• shared a healthy snack with the group
  • A 33% reduction in preterm birth (10% versus 14%)
  • A 41% reduction in preterm birth among African American participants, who represented 80% of all participants (10% vs. 16%)
  • Greater likelihood of initiating breastfeeding (67% versus 55%)
  • Increased pregnancy knowledge and self-reported readiness for labor and birth
  • Higher satisfaction with their prenatal care
  • No differences in costs, despite women in the group care model having ten-times the duration of interaction with care providers over the course of their pregnancies (20 hours versus 2 hours). However, the cost analysis did not factor in NICU charges, which were likely lower in the CenteringPregnancy group.

Posted in: maternity | positive patterns | trends & principles




14 Responses to “Low-Tech Models of Participatory Medicine: The Astounding Results of Group Prenatal Care”

  1. Subliminal says:

    What a cool post, thanks for sharing.

  2. Susannah Fox says:

    Wow, ripped from the headlines:

    Premature Births Are Fueling Higher Rates of Infant Mortality in U.S., Report Says (11/4/2009)


    High rates of premature birth are the main reason the United States has higher infant mortality than do many other rich countries, government researchers reported Tuesday in their first detailed analysis of a longstanding problem.

    In Sweden, for instance, 6.3 percent of births were premature, compared with 12.4 percent in the United States in 2005, the latest year for which international rankings are available…

  3. RT @SusannahFox New report on infant mortality: http://bit.ly/2MzExb :: @midwifeamy suggests a low-tech solution: http://bit.ly/oMPdb #WhyPM

  4. Amy Romano says:

    RT @SusannahFox New report on infant mortality: http://bit.ly/2MzExb @midwifeamy suggests a low-tech solution: http://bit.ly/oMPdb #WhyPM

  5. […] Low tech interventions such as group prenatal care  that give patients a more participatory role in the birth process also have been shown to reduce premature births. […]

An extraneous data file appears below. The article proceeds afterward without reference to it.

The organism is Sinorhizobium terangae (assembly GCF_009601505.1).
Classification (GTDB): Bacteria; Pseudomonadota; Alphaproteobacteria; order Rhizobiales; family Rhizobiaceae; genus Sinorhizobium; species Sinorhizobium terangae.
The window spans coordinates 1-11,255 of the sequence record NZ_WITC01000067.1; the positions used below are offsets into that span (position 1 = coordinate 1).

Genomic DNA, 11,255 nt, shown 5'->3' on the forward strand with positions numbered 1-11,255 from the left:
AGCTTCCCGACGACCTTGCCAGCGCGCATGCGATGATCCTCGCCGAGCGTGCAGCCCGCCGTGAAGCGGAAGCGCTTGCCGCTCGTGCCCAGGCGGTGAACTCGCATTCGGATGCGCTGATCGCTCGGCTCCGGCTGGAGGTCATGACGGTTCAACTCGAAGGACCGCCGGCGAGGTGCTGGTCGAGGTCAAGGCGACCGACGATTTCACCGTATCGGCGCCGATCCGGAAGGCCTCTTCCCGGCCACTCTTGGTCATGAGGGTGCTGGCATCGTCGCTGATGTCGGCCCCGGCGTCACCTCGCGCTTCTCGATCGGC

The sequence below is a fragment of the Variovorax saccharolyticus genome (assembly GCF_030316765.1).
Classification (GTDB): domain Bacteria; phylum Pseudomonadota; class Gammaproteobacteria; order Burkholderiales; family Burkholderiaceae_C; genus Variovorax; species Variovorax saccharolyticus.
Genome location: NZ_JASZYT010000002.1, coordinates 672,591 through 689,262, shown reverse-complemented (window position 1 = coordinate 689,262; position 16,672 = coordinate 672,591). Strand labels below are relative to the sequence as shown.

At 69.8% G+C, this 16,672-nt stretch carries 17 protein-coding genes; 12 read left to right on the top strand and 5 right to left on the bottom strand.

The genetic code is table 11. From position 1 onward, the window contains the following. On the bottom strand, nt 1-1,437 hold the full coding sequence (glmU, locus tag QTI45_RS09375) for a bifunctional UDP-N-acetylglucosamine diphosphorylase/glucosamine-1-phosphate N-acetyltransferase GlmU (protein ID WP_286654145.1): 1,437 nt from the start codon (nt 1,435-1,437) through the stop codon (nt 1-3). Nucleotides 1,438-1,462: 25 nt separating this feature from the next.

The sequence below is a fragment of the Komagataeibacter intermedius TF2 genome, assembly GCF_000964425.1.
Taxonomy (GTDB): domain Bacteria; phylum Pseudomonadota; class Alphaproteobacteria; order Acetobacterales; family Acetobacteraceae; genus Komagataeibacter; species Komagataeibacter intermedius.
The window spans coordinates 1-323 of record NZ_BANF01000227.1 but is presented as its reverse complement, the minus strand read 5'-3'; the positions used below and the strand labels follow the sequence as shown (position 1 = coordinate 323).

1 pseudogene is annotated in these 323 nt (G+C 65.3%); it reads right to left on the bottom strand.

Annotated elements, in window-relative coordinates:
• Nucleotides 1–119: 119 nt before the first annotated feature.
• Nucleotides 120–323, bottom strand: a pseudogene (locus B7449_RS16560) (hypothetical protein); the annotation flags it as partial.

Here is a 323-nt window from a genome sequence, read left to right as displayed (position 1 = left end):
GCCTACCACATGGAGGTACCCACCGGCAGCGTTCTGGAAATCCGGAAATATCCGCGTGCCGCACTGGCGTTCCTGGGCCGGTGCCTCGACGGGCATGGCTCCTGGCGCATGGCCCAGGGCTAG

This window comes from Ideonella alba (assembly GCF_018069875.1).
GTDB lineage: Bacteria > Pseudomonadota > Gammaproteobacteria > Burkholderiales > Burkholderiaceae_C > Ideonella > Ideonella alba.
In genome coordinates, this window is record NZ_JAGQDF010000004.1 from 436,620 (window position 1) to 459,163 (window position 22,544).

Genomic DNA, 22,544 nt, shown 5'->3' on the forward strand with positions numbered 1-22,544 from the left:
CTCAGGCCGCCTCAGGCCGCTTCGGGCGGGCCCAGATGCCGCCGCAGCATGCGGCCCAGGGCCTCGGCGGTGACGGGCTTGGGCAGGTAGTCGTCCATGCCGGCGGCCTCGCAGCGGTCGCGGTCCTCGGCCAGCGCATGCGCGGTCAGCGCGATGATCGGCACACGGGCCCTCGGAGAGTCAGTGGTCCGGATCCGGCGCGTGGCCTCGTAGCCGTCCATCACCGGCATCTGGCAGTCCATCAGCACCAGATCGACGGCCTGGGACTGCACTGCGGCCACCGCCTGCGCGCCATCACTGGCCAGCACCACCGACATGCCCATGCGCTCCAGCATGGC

6. Amy Romano says:

    @chukwumaonyeije I would love your take on my latest e-Patients.net post http://bit.ly/3AwCQ3 – r u familiar with Centering?

  7. SusannahFox says:

    New report on infant mortality: http://bit.ly/2MzExb :: @midwifeamy suggests a low-tech solution: http://bit.ly/oMPdb #WhyPM

  8. MoDLin says:

    Yes, the March of Dimes is very much in favor of Centering Pregnancy. Thank you for mentioning the Bloggers Unite Fight for Preemies event and the need for further research in the field of premature birth.

  9. Amy Romano says:

    Here's my other #fight4preemies post – this one about preventing prematurity http://bit.ly/3AwCQ3 #WhyPM

  10. Amy Romano says:

    I wrote abt group prenatal care as a model of low-tech participatory maternity care on the e-patients blog http://bit.ly/3AwCQ3 #cims #whyPM

  11. Amy Romano says:

    @academicobgyn don't forget the effect of group prenatal care. It may not be whether a woman gets PNC, but how. http://bit.ly/3AwCQ3

  12. @MidwifeAmy I'm citing yr "low tech models of participatory care" post at @AligningForces http://is.gd/c7Lfj #healthquality

  13. @MidwifeAmy In my talk at @AligningForces your low-tech participatory study (http://is.gd/cfcB9) was a big hit. It ain't about the technol.

  14. Amy Romano says:

    RT @ePatientDave: @MidwifeAmy In my talk at @AligningForces your low-tech participatory study (http://is.gd/cfcB9) was a big hit. It ain …